Will We Ever Live on Kepler-452b, Earth’s Cousin?

Sep 8, 2022 | Articles, Science


After 20 years of searching, Kepler mission by NASA gave what many consider the greatest success in astrology. The Kepler mission confirmed the first planet that has similar size, appearance and surface as the earth, the Kepler-452b. The planet is in the habitable zone, and orbits around a sun-like star. The findings are a milestone in the journey by NASA to find another Earth.

Kepler-452b is the smallest of the Kepler planets discovered so far. With the discovery of Kepler-452b, NASA’s Kepler mission brings the total number of discovered and confirmed planets to 1,030.

Kepler-452b is a lot larger than the Earth, but the orbit is just 5% longer at 385 days. The distance between Kepler-452b and its solar star is just 5% more than between Earth and Sun.

After the discovery of the planet through the Kepler mission, the team of scientists at NASA also conducted ground-based observations of the planet at the University of Texas. Here are the findings summarized.

The biggest challenges for living on Kepler

A group of scientists have tried to transport the surface of Kepler-452b to a laboratory where they tried to examine how would living on Kepler would be like. The moment they stepped on the surface, the group of pioneers realized they are not on their home planet.

The biggest challenge for living on Kepler would be gravity. The Earth’s twin is 60% wider, and five times more massive than Earth. Those two factors contribute to Kepler-452b having stronger gravity pull than what we are used to on Earth. Just for comparison, potential explorers would feel twice heavier on Kepler than on Earth.

According to NASA researchers, gravity will be a huge challenge at the beginning, but we can probably adjust and get used to the gravity field. And according to scientists, our bones and our body will get stronger. The gravity will be like free workout each and every day. The gravity, however, will result in significant changes in our bodies.

And while gravity will be a huge challenge at the beginning, people are actually used to some of the other aspects of living on Kepler. For example, Kepler-452b orbits a solar type star, just like Earth orbits around the Sun in the same amount of time and distance. Living on Kepler would feel like home, at least from the aspect of sunshine we can experience. However, the sunlight will not be equivalent, since the star around which Kepler orbits is older than our sun, 6 billion to 4.5 million years. The result is that the solar star of Kepler is in a more energetic phase, which results with the star being 20% brighter and 10% larger than the Sun.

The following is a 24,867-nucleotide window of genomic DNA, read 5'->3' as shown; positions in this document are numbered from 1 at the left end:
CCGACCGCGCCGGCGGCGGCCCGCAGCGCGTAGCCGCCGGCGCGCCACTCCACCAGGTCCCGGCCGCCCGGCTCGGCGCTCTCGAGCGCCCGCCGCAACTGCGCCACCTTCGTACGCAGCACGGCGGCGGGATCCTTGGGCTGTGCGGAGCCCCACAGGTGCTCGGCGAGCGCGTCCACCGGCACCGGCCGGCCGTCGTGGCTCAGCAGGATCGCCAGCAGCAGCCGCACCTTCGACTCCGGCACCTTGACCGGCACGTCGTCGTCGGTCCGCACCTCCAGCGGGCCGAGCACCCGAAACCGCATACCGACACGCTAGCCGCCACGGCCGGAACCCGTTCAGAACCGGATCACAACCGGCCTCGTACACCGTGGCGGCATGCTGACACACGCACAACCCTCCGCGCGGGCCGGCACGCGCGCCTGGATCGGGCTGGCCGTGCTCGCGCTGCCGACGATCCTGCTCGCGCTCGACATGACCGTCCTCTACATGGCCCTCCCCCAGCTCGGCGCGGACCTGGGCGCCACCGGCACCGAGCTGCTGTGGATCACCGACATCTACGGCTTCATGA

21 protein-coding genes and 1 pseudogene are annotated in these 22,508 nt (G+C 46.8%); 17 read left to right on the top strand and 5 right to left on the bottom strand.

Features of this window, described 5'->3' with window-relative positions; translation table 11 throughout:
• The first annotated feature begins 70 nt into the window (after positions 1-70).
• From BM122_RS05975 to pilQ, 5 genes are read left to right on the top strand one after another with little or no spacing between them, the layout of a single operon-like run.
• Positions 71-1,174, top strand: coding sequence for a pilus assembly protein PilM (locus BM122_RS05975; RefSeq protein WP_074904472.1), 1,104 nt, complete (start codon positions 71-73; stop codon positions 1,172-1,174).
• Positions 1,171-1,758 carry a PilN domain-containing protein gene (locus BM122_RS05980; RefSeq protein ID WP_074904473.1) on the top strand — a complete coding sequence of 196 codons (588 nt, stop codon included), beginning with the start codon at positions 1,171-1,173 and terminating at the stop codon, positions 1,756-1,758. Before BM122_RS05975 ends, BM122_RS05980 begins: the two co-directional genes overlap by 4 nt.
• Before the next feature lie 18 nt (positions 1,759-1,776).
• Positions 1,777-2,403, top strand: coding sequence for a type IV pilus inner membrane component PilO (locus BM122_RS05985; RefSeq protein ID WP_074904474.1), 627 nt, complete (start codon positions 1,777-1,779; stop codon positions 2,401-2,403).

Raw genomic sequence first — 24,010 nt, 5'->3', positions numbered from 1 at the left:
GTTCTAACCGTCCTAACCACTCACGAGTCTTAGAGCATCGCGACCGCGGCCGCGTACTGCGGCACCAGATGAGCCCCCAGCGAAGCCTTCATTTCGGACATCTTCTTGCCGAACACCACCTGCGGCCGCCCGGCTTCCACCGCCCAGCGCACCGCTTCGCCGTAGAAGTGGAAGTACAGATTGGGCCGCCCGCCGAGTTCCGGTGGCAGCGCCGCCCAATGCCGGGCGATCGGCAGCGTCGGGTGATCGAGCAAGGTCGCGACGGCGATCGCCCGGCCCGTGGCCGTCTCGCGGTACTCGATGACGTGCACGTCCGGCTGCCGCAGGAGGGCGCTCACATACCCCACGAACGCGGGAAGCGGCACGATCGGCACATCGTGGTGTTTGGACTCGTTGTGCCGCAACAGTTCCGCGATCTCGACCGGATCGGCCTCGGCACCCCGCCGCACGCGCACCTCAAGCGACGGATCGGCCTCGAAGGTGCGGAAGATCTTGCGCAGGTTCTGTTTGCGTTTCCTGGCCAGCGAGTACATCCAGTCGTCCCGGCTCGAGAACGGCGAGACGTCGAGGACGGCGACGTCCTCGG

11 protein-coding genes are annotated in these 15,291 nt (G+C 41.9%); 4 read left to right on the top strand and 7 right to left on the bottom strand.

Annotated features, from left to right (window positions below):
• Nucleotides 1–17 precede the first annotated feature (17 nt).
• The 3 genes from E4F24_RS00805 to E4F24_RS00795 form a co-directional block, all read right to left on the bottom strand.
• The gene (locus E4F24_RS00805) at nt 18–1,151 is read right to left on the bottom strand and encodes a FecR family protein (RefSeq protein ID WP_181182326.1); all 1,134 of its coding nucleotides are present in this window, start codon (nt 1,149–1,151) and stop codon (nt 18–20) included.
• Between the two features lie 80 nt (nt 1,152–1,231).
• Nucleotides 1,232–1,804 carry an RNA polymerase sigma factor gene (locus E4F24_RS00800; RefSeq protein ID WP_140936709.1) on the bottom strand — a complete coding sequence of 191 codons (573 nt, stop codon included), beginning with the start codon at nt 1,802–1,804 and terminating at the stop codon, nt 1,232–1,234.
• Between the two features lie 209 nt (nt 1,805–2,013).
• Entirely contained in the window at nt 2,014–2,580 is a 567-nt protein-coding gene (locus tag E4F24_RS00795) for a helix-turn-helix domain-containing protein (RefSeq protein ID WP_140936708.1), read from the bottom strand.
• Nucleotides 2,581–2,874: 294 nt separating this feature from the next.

One advantage of Kepler-452b orbiting a star similar to the Sun is that the planet receives the same spectrum and intensity of light as the Earth. In essence, that means that plants from the Earth can grow on Kepler-452b as well.

Other rocky planets

While Kepler-452b is considered Earth’s twin due to its rocky surface and similar atmosphere, there are many other planets that also resemble the Earth. Kepler’s mission has discovered 12 other small and rocky planets that orbit around a solar star, the same way the Earth orbits around the Sun. The difference between Kepler-452b and other planets is that the solar star around which Kepler-452b orbits is very, very similar like the Sun.

Before the discovery of Kepler-452b, the best known alien analog and similar planet was Kepler 186f.

Other notable rocky planets that are possibly habitable include Kepler 442b, 155c, 235e, 62f, 62e, 283c, 440b, 186f, 438b, 296e, and 296f. These planets orbit around K and M stars, while the Earth and Kepler-452b orbit around G Star.


When can we live on Kepler-452b?

It took NASA 20 years of searching to find an Earth-like planet that orbits a star that is in the same category as the Sun, orbiting the star at a similar distance. The discovery of the planet by the US space agency immediately prompted the conversation, can we ever live on Kepler-452b?

For starters, we must stress the distance between Earth and Kepler, and how long it would take for a space probe, even unmanned one to reach Kepler. For starters, the Kepler-452b is 1,400 light years away from Earth. Now, each light years accounts for 5.88 trillion miles. With the current technology and speed, it would take one millennium and a half for a spacecraft to travel to Kepler-452b at the speed of light.

Now, compare that to the actual speed of space crafts. A speed of light accounts for a speed of 670million mph. The fastest unmanned probe at the moment is the Hew Horizons unmanned probe that reaches speed of “just” 35,187mph. It took New Horizons 10 years to reach Pluto, a feat the probe achieved a month ago. Seeing that Pluto is 3 billion miles away from Earth, it would take that same probe 26 million years to reach Kepler-452b.

Some critics believe that NASA should focus on exoplanets orbiting stars, and they should include even planets that orbit a star not as similar to our Sun. Those planets, according to critics, are nearer, making them easier for studies.

Kepler might be totally different than Earth

Despite its appearance and rocky surface, it is quite possible that Kepler-452b is totally alien to the Earth. Some scientists believe that Kepler-452b is actually experiencing the “runaway greenhouse effect”, during which the star of the plant evaporates its liquid water. As stars get older, they start to emit more radiation due to their larger size. According to scientists, that also might be a preview of what can and eventually will happen to Earth.

Some scientists also believe that Kepler-452b might not be even rocky planet to begin with.

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Thomas B.